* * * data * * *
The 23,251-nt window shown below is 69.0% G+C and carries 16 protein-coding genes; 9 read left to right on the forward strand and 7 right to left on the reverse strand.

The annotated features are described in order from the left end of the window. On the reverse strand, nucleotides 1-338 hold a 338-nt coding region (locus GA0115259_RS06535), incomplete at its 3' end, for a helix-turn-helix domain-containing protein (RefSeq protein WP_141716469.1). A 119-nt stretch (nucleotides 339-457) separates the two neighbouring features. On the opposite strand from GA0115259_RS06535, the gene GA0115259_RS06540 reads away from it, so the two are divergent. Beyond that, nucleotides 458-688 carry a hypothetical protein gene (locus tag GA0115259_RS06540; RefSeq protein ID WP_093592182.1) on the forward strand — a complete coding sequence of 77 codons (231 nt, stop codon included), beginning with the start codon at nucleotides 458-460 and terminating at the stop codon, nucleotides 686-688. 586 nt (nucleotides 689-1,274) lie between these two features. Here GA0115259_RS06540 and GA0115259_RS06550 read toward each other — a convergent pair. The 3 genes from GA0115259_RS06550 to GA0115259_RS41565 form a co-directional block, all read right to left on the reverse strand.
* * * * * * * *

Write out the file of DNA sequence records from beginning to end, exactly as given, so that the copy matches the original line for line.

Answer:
The 23,251-nt window shown below is 69.0% G+C and carries 16 protein-coding genes; 9 read left to right on the forward strand and 7 right to left on the reverse strand.

The annotated features are described in order from the left end of the window. On the reverse strand, nucleotides 1-338 hold a 338-nt coding region (locus GA0115259_RS06535), incomplete at its 3' end, for a helix-turn-helix domain-containing protein (RefSeq protein WP_141716469.1). A 119-nt stretch (nucleotides 339-457) separates the two neighbouring features. On the opposite strand from GA0115259_RS06535, the gene GA0115259_RS06540 reads away from it, so the two are divergent. Beyond that, nucleotides 458-688 carry a hypothetical protein gene (locus tag GA0115259_RS06540; RefSeq protein ID WP_093592182.1) on the forward strand — a complete coding sequence of 77 codons (231 nt, stop codon included), beginning with the start codon at nucleotides 458-460 and terminating at the stop codon, nucleotides 686-688. 586 nt (nucleotides 689-1,274) lie between these two features. Here GA0115259_RS06540 and GA0115259_RS06550 read toward each other — a convergent pair. The 3 genes from GA0115259_RS06550 to GA0115259_RS41565 form a co-directional block, all read right to left on the reverse strand.